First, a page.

So far, I have only argued that living people have an immaterial aspect to their nature—a distinct substance we call a self, a mind, an ego, a spirit, or a soul. But whether the soul survives the death of the body is another question, and that’s what I’m going to talk about in this post.
I sort of posted on this before, and here
is the post.
There’s a common objection that many people (especially Jehovah’s Witnesses) make against the idea that the soul survives the death of the body. They argue:
1. If we survive the death of the body and go to heaven or whatever, then there’s no point in having a resurrection of the dead.
2. There is
a point to resurrection, because the resurrection of the dead to eternal life is the ultimate hope of Christians.
3. It follows that we do not survive the death of the body and go to heaven.
The problem here is with the first premise. While the first premise says that disembodied existence is inconsistent with resurrection, I will argue that resurrection is inconsistent with denying
a disembodied existence between death and resurrection.
To make my argument, I’m going to use some thought experiments again. Some of these will sound a lot like my first argument.
First, let’s just think about what a resurrection is. I’m going to argue about this in a future blog, but for now, let’s just assume that a resurrection is when a physical body that has died comes back to life and is transformed into an incorruptible body. The body that rises is the same body that died, albeit transformed, and it’s a physical
body. Moreover, everybody will be raised from the dead, both the righteous and the unrighteous according to Daniel 12.2.
Since both the righteous and the unrighteous will be raised, that includes both cannibals and their victims. Now let’s suppose a cannibal eat’s somebody and then dies a couple of days later. When you eat something, you absorb some of the molecules from that thing, and they become the building blocks of the cells in your body. To an extent, you are what you eat. Here’s the question, then: At the resurrection, who will get the molecules the cannibal got when he ate the other person? If the cannibal gets them, then the other person’s resurrected body won’t be completely identical with the body that died. But if the other person gets the molecules, then the cannibal’s resurrected body won’t be completely identical with the body that died. Either way, God must, to some extent, use new material to construct a resurrected body.
Jehovah’s Witnesses take this a step further and say that resurrection has nothing at all to do with the body that died. Even in the case of Jesus, they will say that Jehovah got rid of the body that was in the tomb, and the Jesus that appeared to the disciples only manifested a physical body for the sake of display, but it was not the same body that died.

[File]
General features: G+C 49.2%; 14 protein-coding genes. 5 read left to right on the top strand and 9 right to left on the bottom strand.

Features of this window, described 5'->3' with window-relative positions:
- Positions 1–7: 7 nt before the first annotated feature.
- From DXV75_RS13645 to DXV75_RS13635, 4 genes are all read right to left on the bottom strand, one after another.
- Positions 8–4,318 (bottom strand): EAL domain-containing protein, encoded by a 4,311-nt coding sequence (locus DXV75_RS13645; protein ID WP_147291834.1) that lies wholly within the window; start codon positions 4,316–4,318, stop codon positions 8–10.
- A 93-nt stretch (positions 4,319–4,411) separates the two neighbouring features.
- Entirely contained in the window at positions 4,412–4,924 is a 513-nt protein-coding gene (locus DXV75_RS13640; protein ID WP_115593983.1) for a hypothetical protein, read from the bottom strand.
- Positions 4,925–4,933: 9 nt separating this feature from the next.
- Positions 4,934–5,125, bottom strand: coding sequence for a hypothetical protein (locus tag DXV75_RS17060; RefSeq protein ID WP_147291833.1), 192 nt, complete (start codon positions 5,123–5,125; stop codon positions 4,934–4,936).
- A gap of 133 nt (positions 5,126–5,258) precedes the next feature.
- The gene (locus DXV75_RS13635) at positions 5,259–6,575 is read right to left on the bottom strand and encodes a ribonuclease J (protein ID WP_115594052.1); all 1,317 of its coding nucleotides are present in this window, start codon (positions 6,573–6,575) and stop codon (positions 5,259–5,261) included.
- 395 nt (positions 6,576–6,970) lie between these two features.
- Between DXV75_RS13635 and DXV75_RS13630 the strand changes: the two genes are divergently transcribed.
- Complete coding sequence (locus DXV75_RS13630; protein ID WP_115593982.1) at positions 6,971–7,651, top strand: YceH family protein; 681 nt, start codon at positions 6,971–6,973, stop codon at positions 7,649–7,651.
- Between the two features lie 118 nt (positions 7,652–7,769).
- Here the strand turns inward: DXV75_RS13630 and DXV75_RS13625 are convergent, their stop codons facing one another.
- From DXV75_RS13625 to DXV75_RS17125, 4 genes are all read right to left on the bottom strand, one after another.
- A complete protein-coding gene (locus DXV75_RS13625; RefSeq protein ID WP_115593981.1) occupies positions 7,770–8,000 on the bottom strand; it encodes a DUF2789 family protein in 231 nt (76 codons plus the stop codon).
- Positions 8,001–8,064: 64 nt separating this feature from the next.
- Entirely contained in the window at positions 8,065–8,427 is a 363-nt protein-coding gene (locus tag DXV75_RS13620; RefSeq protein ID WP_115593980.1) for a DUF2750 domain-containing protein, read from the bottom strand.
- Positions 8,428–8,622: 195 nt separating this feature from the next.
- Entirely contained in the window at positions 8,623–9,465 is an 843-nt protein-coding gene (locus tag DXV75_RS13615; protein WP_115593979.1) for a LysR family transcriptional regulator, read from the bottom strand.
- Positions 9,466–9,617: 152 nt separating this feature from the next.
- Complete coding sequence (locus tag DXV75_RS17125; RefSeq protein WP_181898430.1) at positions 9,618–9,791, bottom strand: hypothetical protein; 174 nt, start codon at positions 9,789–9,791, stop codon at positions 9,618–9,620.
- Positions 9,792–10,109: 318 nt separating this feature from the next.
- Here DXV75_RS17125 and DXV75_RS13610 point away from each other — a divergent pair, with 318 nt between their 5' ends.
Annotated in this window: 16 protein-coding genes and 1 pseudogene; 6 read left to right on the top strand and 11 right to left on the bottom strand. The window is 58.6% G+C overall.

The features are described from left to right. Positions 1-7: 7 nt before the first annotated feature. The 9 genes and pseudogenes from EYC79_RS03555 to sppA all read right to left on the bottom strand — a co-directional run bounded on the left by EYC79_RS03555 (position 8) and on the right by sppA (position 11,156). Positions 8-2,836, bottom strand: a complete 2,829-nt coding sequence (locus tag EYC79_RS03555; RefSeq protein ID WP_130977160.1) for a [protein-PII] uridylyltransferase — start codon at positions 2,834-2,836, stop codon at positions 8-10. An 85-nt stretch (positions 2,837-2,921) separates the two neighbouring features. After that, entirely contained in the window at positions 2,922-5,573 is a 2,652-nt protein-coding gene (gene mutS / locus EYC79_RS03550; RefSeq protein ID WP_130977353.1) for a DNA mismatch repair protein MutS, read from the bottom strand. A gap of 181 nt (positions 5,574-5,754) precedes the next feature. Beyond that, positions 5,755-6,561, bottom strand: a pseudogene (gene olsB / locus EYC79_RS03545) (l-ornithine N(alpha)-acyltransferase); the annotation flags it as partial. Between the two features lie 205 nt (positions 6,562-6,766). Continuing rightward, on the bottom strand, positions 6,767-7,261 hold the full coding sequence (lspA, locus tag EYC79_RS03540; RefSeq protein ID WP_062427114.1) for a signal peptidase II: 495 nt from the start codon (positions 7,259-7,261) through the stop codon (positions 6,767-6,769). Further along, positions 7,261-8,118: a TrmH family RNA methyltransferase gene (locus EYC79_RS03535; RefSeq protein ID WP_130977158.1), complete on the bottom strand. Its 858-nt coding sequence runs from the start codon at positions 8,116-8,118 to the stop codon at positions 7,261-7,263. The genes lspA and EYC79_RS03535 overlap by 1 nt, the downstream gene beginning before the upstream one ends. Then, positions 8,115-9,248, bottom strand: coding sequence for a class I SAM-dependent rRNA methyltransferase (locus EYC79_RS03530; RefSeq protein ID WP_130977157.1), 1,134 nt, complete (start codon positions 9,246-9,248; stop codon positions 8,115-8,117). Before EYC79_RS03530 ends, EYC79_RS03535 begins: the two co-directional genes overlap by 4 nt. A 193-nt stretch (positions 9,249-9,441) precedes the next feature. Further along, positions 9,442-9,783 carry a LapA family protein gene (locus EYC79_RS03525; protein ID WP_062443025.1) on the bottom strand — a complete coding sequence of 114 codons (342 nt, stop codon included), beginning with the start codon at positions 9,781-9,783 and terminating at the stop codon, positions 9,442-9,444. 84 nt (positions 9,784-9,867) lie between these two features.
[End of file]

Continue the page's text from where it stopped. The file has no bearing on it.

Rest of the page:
Whether the JW’s are right or not, there must be some resurrections that will take place involving bodies made from new material other than the material of the dead body. Unless we have a soul that survives the death of the first body and reanimates the resurrection body, the person who rises at the resurrection is not the same person who died. That means for us, there is no resurrection. New people resembling us will be created, but we ourselves are done for at death.
This is not hard to see. I’ve already given the argument in an earlier blog. If all we are is the sum of our physical parts, then we cease to exist when those physical parts die. If a new body is formed, be it ever so like the body that died, then it will be a different person, even if that new person has all the same thoughts, emotions, temperament, memories, and sense of self.
But a couple of thought experiments also help to see this. According to JW’s, God remembers us perfectly when we die. He is able to remake us from his perfect memory at the resurrection. Now think about this. God is all-knowing, right? That means his perfect memory of us after we die is no different than his perfect knowledge of us before
we die. He has perfect knowledge of us both before and after we die.
If God is able to remake us from his memory ten minutes after we die using materials other than our dead body, then he could do the same before
we die. He would use material that already existed before we died to make a new body from his perfect memory of us. But he could just as easily use that same material to make a new body from his perfect knowledge of us before
we die. But obviously, one person can’t be in two places at the same time. What we’d have is two distinct persons—one original and one replica. The replica would not know the difference, either. If God even created all his mental states exactly the same as the original, the replica would think he was
If God really does raise us from the dead by creating a new us from his memory after we die, then what he’s doing is making a replica of us. He isn’t really raising us. He’s just making copies.
Look at it another way. If God can use any material to make us another body at the resurrection, then he could just as easily make two identical bodies from his perfect memory of us. But they can’t both be the same person, because one person can’t be in two places at the same time. So these are two different persons. Which one is the original? Well, neither
is the original! They’re both copies.
The only way to maintain continuity of identity between death and resurrection is if the person who owned the body that died survives and is the same person who owns the body that rises. And the only way it can be the same person is if that person survives the death of the body and endures to reanimate the body that rises. So a real resurrection of those who die is only possible if we continue to exist between death and resurrection, which entails that we must have an immaterial self capable of disembodied existence. We must have a soul if we are to have any hope of a resurrection.